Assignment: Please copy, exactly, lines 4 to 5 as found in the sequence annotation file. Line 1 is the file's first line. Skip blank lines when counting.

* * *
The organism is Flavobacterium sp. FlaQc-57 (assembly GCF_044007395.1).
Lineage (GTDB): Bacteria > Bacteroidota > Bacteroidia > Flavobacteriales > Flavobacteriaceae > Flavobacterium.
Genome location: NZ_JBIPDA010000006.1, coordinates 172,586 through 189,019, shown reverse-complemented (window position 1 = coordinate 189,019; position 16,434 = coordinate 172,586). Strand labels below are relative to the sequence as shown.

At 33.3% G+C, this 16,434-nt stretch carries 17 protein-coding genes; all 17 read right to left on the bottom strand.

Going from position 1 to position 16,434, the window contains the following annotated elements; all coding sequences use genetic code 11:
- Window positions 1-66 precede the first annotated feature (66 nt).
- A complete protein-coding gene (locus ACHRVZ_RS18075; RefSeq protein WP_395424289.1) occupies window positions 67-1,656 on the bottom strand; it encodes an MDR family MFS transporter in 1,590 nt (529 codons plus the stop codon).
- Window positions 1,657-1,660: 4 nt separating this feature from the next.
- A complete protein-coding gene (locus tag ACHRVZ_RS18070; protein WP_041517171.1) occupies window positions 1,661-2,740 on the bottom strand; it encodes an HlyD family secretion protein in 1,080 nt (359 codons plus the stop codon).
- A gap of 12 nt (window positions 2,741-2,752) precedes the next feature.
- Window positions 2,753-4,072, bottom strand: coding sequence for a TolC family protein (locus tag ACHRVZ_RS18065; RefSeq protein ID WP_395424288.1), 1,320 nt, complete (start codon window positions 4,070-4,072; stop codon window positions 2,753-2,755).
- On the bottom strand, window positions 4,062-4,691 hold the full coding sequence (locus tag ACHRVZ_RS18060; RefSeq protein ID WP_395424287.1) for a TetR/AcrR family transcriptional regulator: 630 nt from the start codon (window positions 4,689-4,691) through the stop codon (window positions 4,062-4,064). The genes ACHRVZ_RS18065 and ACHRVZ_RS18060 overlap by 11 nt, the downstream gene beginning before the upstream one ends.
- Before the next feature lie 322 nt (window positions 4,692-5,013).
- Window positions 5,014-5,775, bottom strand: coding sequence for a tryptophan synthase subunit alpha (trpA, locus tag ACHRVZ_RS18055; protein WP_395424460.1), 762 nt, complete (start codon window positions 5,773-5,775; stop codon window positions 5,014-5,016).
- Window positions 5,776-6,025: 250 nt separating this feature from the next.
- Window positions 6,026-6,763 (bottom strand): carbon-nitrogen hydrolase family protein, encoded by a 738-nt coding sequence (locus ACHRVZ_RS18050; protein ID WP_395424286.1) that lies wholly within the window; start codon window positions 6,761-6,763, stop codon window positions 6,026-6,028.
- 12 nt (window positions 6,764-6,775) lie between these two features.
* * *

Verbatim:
At 33.3% G+C, this 16,434-nt stretch carries 17 protein-coding genes; all 17 read right to left on the bottom strand.

Going from position 1 to position 16,434, the window contains the following annotated elements; all coding sequences use genetic code 11: